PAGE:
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Call for caps to curb fee hikes

The Australian     |    3 September 2014

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There are growing calls support for some mechanism, such as a price or loan cap, to limit excessive fee rises under fee deregulation.

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 Price capThe possibility of steep fee rises in a deregulated system are real, driven by long-term underfunding of the sector and the lack of price sensitivity among students due to ­income-contingent loans, according to a  number of commentators and some vice-chancellors.

Bruce Chapman, the so-called “architect” of HECS, has told The Australian that there needs to be a trade-off between equity and price sensitivity and that without price caps the debts students incurred to attend the most sought-after courses would become “very, very big”.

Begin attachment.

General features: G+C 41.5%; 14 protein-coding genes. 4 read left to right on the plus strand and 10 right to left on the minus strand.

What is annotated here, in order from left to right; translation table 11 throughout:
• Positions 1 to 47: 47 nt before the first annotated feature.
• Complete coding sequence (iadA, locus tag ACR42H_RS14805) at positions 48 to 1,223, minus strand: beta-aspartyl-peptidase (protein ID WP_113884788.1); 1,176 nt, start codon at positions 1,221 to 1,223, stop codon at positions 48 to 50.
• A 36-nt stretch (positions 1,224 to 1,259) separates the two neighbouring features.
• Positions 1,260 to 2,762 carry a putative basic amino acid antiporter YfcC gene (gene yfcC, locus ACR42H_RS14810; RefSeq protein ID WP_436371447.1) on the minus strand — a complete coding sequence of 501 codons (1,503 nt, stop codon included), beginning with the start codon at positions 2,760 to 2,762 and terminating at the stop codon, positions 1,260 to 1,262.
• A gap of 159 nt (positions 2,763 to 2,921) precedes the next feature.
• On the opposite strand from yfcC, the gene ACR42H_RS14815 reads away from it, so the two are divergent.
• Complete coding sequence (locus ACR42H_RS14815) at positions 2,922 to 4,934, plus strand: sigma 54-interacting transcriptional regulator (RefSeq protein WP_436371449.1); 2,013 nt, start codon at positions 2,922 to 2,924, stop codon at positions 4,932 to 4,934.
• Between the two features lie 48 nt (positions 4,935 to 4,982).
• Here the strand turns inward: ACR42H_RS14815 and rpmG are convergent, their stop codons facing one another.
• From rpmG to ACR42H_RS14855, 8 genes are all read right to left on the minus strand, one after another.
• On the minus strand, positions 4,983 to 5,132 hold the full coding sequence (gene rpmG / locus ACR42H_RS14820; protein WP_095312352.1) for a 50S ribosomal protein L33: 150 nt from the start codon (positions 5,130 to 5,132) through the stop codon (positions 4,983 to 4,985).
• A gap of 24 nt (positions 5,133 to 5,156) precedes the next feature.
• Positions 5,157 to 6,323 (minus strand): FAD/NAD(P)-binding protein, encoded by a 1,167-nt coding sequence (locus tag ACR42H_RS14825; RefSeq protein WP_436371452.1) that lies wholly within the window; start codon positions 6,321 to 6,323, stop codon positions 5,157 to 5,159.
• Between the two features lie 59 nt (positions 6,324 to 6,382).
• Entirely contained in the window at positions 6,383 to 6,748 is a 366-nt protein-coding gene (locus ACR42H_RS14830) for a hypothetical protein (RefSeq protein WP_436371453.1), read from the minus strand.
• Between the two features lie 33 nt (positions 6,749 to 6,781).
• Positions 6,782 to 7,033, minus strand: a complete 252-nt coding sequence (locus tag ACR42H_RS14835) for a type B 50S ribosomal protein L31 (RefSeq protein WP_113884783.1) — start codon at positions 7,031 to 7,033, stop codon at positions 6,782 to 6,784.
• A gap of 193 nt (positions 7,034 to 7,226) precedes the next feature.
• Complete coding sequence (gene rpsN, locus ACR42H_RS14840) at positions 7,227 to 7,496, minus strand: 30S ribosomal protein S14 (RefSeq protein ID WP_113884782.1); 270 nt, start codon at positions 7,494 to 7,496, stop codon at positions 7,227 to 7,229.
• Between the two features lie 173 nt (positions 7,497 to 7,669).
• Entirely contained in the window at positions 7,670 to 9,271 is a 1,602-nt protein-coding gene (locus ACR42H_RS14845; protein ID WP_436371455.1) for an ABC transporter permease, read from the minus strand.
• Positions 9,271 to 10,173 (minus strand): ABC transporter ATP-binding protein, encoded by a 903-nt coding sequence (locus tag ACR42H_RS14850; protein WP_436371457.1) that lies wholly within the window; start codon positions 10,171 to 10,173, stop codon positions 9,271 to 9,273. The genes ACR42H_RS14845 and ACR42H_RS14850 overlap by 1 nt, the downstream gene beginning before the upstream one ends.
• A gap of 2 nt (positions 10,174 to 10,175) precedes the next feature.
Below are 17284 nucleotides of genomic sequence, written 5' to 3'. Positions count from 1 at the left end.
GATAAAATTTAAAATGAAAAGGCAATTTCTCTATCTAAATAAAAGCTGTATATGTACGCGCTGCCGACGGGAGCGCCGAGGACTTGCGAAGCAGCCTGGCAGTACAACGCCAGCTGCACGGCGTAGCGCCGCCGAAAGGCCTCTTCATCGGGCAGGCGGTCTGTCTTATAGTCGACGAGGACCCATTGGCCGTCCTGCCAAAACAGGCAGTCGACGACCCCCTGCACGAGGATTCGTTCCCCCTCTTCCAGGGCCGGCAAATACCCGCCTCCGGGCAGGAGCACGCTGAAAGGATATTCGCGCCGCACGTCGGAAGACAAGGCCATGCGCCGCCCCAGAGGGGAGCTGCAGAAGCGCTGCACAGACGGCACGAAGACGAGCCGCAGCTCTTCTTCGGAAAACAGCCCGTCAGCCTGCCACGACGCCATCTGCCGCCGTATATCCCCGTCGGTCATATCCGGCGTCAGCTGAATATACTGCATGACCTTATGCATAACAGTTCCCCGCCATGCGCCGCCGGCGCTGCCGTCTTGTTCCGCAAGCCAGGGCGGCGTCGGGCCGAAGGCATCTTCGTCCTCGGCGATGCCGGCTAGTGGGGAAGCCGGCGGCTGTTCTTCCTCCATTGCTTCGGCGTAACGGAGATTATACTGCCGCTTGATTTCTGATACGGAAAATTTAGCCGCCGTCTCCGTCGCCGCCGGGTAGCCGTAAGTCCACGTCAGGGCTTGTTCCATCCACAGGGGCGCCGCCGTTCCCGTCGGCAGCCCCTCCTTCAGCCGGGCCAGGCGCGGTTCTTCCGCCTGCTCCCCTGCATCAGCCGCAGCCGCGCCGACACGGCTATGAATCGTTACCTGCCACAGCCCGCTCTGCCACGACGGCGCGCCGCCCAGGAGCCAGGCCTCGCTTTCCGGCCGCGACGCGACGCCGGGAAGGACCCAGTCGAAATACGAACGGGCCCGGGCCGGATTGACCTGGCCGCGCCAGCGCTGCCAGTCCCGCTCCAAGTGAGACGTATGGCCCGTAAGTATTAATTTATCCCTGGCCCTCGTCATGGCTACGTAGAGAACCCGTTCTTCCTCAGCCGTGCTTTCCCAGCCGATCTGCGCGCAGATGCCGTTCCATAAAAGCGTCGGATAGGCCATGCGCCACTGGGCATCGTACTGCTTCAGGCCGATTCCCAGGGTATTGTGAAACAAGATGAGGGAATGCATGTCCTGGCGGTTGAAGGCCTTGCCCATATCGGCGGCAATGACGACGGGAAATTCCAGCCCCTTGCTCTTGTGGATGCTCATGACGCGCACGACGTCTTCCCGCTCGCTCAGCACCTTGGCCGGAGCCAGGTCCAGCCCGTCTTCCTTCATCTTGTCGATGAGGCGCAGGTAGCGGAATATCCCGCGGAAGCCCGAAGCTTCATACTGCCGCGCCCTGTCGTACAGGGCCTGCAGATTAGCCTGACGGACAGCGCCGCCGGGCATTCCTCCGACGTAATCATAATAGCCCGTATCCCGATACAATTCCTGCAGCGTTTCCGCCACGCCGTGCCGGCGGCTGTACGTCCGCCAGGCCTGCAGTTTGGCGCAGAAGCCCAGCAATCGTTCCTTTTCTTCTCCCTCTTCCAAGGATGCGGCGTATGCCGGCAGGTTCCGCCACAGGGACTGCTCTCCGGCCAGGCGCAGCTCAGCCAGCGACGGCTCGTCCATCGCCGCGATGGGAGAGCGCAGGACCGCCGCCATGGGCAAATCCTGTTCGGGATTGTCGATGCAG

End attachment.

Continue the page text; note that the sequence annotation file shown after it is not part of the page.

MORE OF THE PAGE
In the high-demand courses at established institutions you are very likely, over time, to have fees that are double or more.

Chapman says a cap on loans is his preferred option.

Advocates of full deregulation argue that competition from private providers will put downward pressure on prices while public universities won’t want to damage their reputations by price gouging.

The requirement for universities to allocate 20% of revenue from fees above the level to make up funding cuts will also act as a break on prices, they say.

But Victoria University head Peter Dawkins, who flagged the issue soon after the budget, said a price cap or a loan cap should be considered, a view that Swinburne University of Technology vice-chancellor Linda Kristjanson also has expressed publicly.

David Lloyd, vice-chancellor of the University of South Australia, said he  appreciated “the irony of regulating deregulation but it wouldn’t be prudent to simply move to … a system that can increase prices on whim, (which) would be quite economically damaging to Australia in the longer term.”

See
Getting higher ed reforms fit to fly

 

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